More points from my students for sure and whole-making number two for the pope: Earth, her one water system, diversity of species, flora and fauna, and human life are re-membered.
Whole-making number three: more than once in the encyclical the pope reminds us, “that it is not enough to think of different species merely as potential resources to be exploited while overlooking the fact that they have value in themselves” (33). “In our time,” the pontiff boldly states,” the Church does not simply state that other creatures are completely subordinated to the good of human beings, as if they have no worth in themselves and can be treated as we wish;” rather, “ . . . other living beings have a value of their own in God’s eyes: by their mere existence they bless God and give him glory” (69).
The “biblically inspired” dominion model of relating to creation has been permanently retired with the words: “ . . . we must forcefully reject the notion that our being made in the image of God justifies absolute domination over other creatures” (67). The “other-than-human” has been re-membered in the affirmation of its worth in God’s eyes.
Yes, more points for the pontiff from my students, for as they would know from studying Berry, “The Earth is a communion of subjects not a collection of objects.”
The pope turns to the bishops of Bolivia for yet another area for whole-making, which is a lynch-pin of the entire document: “Everyday experience and scientific research shows that the greatest effects of all attacks on the environment are suffered by the poorest”(48). It is a “no-brainer” for some, but in a global society like our own where the poor are institutionally and systematically marginalized and kept out of sight and thus out of mind, more points go to the pope for making the invisible visible. He tells us, “ . . . a true ecological approach always becomes a social approach; it must integrate questions of justice in debates on the environment so as to hear both the cry of the earth and the cry of poor” (49). He reinforces this point in ways too numerous to list. Two stand out for their far reaching implications: Profit cannot be the sole criterion (187), and “ . . . we need to think of containing growth . . . the time has come to accept decreased growth in some parts of the world, in order to provide resources for other places to experience healthy growth”(193).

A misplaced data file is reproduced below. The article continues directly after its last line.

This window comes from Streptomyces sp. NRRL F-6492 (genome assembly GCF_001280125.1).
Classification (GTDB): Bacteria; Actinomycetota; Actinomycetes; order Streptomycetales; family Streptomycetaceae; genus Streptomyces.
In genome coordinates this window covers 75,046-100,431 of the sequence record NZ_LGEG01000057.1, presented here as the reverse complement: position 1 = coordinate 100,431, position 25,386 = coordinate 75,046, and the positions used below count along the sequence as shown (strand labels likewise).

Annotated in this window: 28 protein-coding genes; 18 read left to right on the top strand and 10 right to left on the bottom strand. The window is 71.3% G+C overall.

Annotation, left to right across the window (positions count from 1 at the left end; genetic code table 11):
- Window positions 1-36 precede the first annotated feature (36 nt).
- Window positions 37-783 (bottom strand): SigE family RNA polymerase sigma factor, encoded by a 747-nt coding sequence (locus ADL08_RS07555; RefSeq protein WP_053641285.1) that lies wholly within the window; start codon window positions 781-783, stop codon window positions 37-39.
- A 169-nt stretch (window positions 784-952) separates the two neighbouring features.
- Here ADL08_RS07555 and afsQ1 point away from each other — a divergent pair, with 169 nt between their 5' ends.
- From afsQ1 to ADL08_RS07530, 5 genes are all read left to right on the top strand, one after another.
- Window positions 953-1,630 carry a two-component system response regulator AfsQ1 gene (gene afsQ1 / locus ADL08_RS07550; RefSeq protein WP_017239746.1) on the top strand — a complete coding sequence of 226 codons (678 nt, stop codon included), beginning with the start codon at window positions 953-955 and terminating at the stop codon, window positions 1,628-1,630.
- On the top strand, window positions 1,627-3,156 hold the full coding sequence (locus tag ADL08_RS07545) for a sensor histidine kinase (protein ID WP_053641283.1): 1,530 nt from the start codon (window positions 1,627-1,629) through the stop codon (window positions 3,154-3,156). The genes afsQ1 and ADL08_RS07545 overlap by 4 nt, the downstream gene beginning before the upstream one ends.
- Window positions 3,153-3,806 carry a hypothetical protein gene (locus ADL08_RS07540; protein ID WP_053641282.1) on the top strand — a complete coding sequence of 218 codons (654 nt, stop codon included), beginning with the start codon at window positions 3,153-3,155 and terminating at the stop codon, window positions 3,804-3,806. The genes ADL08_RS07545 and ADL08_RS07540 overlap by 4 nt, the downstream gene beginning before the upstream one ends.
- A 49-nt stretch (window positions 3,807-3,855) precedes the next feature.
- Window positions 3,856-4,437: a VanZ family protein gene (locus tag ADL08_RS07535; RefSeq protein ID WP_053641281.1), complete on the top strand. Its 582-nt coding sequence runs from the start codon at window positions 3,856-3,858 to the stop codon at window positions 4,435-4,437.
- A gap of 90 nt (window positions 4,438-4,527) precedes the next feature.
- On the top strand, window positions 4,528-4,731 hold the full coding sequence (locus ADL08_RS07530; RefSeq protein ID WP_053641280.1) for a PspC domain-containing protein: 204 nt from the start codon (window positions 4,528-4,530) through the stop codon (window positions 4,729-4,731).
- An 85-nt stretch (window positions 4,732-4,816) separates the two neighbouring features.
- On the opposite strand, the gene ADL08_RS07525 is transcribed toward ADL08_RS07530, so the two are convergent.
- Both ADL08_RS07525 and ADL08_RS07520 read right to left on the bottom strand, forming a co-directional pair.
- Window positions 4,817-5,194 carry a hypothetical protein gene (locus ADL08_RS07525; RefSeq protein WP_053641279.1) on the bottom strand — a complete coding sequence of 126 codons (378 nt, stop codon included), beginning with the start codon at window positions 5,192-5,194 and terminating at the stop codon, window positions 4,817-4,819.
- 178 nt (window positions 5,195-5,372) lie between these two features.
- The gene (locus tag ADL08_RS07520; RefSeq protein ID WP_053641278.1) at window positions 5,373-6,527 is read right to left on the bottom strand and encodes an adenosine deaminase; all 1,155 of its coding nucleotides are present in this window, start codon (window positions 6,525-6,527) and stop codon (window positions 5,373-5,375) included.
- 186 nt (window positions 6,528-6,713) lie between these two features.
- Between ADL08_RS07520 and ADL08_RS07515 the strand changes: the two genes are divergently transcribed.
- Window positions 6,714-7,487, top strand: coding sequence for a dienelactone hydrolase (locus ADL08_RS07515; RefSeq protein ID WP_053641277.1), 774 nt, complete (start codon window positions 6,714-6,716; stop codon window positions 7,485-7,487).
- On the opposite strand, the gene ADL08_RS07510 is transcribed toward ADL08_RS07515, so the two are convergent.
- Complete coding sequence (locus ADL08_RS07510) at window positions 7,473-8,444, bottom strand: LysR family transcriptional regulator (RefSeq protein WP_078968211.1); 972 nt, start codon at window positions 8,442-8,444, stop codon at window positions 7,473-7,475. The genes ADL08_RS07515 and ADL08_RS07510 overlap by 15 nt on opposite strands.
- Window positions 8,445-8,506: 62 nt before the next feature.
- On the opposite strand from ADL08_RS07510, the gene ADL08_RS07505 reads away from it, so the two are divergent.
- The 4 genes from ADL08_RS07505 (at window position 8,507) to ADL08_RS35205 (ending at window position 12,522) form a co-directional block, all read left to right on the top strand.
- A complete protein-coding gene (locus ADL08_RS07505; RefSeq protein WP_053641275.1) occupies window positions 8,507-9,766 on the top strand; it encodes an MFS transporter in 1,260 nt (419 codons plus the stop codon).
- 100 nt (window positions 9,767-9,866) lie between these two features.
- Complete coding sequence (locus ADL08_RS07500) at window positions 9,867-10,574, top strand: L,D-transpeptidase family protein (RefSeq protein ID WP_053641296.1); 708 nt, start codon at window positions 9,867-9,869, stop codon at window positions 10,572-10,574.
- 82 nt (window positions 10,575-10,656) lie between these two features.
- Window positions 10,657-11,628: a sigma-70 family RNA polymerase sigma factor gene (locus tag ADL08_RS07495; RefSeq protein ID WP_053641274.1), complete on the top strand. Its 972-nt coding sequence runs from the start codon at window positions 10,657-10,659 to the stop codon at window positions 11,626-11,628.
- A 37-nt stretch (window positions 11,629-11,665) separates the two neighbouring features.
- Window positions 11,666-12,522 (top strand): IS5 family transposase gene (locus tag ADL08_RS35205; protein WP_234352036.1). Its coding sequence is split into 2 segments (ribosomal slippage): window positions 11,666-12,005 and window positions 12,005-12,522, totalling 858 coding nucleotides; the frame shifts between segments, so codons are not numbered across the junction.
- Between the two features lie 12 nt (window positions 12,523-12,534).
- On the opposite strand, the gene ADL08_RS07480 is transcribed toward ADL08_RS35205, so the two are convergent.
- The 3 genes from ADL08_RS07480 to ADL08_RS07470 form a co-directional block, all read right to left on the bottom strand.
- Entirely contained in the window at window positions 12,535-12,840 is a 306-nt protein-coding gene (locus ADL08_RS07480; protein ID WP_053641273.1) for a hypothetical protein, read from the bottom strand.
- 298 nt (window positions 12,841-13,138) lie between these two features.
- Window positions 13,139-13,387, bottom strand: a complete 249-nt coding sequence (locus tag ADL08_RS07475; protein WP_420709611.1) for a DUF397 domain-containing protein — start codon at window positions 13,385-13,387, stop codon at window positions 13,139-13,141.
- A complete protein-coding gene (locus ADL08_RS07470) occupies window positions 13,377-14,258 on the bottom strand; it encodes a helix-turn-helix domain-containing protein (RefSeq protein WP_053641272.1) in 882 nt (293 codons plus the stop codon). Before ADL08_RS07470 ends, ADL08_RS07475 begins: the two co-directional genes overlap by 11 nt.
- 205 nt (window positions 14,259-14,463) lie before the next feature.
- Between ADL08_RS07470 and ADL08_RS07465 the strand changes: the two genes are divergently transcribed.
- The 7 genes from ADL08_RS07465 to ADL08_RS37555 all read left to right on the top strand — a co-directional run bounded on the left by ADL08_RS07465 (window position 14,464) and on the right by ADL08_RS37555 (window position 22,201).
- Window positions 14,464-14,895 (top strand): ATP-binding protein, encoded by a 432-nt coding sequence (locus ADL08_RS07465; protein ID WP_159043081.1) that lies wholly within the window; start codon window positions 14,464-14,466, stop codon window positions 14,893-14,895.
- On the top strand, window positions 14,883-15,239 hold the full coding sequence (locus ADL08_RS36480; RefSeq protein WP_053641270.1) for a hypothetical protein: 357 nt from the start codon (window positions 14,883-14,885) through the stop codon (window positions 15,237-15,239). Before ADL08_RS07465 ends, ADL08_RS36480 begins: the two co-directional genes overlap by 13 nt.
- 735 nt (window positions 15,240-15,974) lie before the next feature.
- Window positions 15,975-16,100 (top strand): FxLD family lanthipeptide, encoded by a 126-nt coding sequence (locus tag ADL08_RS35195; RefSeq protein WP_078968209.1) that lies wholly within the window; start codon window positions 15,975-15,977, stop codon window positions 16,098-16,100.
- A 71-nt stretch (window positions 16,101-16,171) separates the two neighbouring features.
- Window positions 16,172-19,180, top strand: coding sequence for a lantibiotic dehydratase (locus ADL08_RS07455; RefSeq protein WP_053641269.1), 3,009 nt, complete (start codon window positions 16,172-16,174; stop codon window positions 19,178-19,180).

Whole-making number five: The poor are re-membered into the one community of life. They are not other, they are us.
Integral development and now integral ecology are all about making wholes where artificial and fallacious divisions have grown up over centuries. I recall vividly an experience I had years ago. I began to feel as if I was bringing more of myself to prayer than ever before. It felt strange at first but then really right. It was an experience of alignment and integration, a re-membering of myself even. I came to understand it as born of my growing embrace of the Universe Story. I knew then that as I came to prayer in the morning, and as I moved throughout day, I carried the 13.8-billion-year story with all its unfolding – other-than human and human life – in my very body. I walked with a new integrity and joy. I carried the pain of centuries as well. This is what happens as we approach wholeness. This is how I feel after reading the encyclical.
In the first chapter Francis articulates the goal of the encyclical. He says, “Our goal is not to amass information or satisfy curiosity, but rather to become painfully aware, to dare to turn what is happening to the world into our own personal suffering and thus discover what each of us can do about it” (19). It certainly had that impact on me. I am not sure about how my students would grade the encyclical, but I would give it an “A.”
[Margaret Galiardi, is a Dominican Sister from Amityville, New York, whose passion is the contemplative integration of justice and peace for people and planet. She is a “lover of the wild,” a spiritual director and workshop and retreat leader who has lectured nationally on the New Cosmology and the Christian Story. She spent a year living with the Trappistine monks in their monastery on the Lost Coast of Northern California in the Redwood Forest.]